Hall of Fame caps off months of success for Rick Pitino, but coaching career will continue

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SPRINGFIELD, Mass. — Rick Pitino sat at his table, championship ring on his finger, wearing a white polo with the Louisville Cardinals logo on the left side of his chest — new tattoo on the back of his left shoulder — and the most recent addition to his weekend wardrobe, a Hall of Fame blazer.

Pitino, one of 12 people enshrined in the Naismith Memorial Basketball Hall of Fame this weekend in Springfield, Mass., was the focal point of the room. To his left was Bernard King, the New York Knicks great that Pitino coached as part of Hubie Brown’s staff in the ’80s. Even though King had his own crowd of reporters sitting across from him, he didn’t acknowledge them for the first several minutes. He had his head turned towards Pitino, looking like a spectator. Pitino was completely aware he had King’s attention, and didn’t hesitate to compliment the pure scorer.

“He earned his way into the Hall of Fame, my players got me into the Hall of Fame,” Pitino told reporters.

Pitino was the first coach to take three different programs to the Final Four, he has won two national titles and amassed more than 650 career wins, despite spending six years, in two separate stints in the NBA. His place in the Hall of Fame is well deserved, but it’s the timing  that makes this experience all the more unique.

It all started on Valentine’s Day. The Cardinals coming off a five-overtime loss to Notre Dame in South Bend, defeated St. John’s 72-58, starting a 16-game winning streak that ended with the national championship. That Final Four weekend, Pitino got word he’d be a member of the Hall of Fame’s Class of 2013. A day before Louisville’s Final Four matchup with Wichita State, Pitino’s son Richard was introduced as Minnesota’s new head coach.

His hot streak wasn’t limited to the hardwood either. He had a horse run in the Kentucky Derby, he caught an 80-pound marlin and was featured on commemorative Maker’s Mark bottles … and that all happened during a one-week span in May.

Months of accomplishments have blended together, and it has reached its pinnacle this weekend in Western Massachusetts.

“I think that’s what makes it such a special, special thing,” Pitino said. “You’re on such a high with the championship, then you’re on another here, so it segues into it like nothing I’ll ever forget. It’s an incredible, incredible feeling, for all of this to happen in a short amount of time.”

Following his speech at Springfield’s Symphony Hall on Sunday, it’s time to switch gears. He’s still an active coach after all.

“I think that for these three days, you basically, cherish the past by remembering it,” Pitino said. “But I think when this ends, you immediately get ready, and you start thinking about recruiting, and it moves forward.”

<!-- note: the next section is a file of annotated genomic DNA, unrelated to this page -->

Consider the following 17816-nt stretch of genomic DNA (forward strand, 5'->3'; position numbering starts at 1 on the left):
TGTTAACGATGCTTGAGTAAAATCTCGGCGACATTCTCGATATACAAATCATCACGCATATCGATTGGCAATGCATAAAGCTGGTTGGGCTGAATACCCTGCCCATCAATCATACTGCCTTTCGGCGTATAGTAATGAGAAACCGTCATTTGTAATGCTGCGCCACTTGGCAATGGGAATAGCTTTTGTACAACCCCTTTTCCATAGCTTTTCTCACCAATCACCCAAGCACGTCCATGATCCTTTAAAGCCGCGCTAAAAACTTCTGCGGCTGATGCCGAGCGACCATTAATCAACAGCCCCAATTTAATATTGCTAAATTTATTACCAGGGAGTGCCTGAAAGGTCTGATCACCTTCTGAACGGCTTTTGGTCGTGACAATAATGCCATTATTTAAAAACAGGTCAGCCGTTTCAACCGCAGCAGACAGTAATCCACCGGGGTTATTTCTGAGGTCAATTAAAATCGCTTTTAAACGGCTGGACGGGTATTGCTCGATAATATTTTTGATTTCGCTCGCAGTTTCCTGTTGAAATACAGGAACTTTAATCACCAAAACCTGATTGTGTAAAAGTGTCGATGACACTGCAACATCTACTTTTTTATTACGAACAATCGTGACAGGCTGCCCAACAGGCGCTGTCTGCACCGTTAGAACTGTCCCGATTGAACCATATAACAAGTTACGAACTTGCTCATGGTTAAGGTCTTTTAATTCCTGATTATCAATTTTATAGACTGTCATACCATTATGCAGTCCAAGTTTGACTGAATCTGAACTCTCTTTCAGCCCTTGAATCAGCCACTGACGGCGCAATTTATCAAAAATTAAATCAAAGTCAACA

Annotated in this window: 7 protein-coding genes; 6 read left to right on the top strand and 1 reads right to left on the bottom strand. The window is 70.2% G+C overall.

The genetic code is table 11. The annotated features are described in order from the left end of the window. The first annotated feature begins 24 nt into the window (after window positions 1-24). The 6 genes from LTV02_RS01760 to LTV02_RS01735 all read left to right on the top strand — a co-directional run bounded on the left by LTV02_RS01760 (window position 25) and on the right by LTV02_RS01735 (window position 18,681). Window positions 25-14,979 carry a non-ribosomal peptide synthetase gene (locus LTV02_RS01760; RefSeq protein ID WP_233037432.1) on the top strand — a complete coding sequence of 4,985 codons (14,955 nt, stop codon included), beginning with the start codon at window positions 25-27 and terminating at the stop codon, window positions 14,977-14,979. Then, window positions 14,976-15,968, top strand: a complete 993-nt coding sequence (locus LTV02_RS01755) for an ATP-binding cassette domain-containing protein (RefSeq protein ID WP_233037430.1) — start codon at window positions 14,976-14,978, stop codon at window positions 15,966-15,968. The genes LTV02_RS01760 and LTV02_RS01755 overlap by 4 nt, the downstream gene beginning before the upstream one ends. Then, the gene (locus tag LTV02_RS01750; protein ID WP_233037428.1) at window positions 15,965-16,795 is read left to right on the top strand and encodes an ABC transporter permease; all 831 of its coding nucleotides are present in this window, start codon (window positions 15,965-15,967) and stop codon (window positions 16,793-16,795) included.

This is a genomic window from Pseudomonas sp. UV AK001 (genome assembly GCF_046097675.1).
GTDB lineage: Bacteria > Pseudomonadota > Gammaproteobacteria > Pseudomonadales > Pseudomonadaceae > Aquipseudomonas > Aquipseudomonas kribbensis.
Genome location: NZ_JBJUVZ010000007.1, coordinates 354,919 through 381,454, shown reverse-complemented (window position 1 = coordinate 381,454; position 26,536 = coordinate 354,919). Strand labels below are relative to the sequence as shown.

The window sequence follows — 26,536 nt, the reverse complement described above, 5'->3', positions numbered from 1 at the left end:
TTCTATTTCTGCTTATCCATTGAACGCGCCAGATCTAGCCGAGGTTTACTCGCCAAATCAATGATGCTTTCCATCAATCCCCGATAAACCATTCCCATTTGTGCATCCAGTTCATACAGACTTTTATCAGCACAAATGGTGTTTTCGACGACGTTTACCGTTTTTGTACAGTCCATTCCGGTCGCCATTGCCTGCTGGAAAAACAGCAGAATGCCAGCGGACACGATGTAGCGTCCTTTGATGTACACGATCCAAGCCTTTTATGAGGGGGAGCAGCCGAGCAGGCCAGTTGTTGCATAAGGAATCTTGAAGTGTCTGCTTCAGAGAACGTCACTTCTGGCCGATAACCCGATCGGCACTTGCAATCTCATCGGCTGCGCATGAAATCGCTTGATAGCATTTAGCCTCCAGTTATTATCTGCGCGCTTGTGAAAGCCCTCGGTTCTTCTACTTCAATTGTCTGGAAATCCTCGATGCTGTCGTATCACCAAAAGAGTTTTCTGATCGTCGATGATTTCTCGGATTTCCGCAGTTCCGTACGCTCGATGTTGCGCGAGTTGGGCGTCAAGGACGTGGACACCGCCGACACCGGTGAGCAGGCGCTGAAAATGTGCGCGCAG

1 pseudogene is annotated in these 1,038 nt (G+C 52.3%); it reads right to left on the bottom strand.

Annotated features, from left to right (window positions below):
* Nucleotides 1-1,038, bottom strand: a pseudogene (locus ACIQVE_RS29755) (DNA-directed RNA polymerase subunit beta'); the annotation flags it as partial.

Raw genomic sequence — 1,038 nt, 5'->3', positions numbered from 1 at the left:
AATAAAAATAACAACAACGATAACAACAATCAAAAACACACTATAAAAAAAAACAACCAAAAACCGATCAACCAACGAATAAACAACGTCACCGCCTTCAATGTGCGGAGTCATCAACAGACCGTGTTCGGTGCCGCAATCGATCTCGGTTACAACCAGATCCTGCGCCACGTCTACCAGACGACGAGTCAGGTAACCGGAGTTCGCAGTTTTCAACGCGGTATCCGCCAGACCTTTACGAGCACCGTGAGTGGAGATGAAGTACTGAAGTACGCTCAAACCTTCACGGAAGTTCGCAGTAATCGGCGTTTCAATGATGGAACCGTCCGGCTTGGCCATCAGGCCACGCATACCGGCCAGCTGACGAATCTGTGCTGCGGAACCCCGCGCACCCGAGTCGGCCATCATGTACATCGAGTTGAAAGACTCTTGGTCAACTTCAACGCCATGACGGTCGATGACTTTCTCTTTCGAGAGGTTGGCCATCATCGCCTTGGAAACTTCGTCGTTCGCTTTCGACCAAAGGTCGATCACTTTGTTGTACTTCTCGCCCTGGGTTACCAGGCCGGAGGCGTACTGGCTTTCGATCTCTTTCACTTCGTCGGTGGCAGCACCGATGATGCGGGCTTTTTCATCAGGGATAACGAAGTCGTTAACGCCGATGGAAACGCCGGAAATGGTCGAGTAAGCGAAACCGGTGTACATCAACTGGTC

source: Getty Images
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There have been other coaches before Pitino that have continued their careers as members of the Hall of Fame, yet Pitino hasn’t sought any advice for what he should expect coaching with his new title. However, Pitino insists, he intends to coach as a Hall of Famer for a while.

“I think where most coaches realize it’s their time is when they just get tired of recruiting,” he said. “That’s what people tell me. They get tired. The good thing is I’m nowhere near tired, as a matter of fact I’m even more passionate about recruiting right now than I’ve ever been because you have a brand that’s very easy to sell.”

And he clearly means it. As Pitino, 60, was preparing for the Hall of Fame weekend, he landed a commitment from four-star power forward Jaylen Johnson on Friday morning.

Louisville is a historic program. Couple that with winning the NCAA tournament, and it’s not hard to catch the eye of blue-chip prospects. Pitino compared recruiting after winning a championship to selling Louis Vuitton hand bags or Gucci shoes. He has a popular product that people like — depending on where you live in the state of Kentucky.

And that product displayed different styles of itself throughout the season. Louisville were known for its intense defense throughout the year, though in the national final, the Cards were in a first-half shootout against Michigan.

“The amazing thing about it,” Pitino said. “We went the entire season with the best defense in the country, and we ended up winning the NCAA tournament with the best offense.”

Pitino’s team gained positive attention for how they handled and bounced back from Kevin Ware’s gruesome leg injury during the Elite Eight against Duke. It showed the team’s chemistry — which was there all along — but it was brought to the forefront by the live video and then the  hours of tweets and posts that followed.

“Chemistry doesn’t happen by a young man getting hurt,” Pitino insisted.

That chemistry was part of what made this past season such a memorable one. He has a core of those players returning, who share that bond, but Pitino mentioned that he’ll never another player like Peyton Siva — just like he’ll probably never have one as entertaining as returning guard Russ Smith, who consistently wakes Pitino up at 1:30 in the morning with text messages that read simply, “What’s up, coach?” He’ll almost certainly will never get a pair of threes in the Final Four from a player like Tim Henderson, who averaged less than four minutes a game. And the list goes on, and on. But with the returnees and impressive recruiting classes coming in, Pitino has more to look forward to, rather than reminisce on his accomplishments that will forever be stored in Springfield.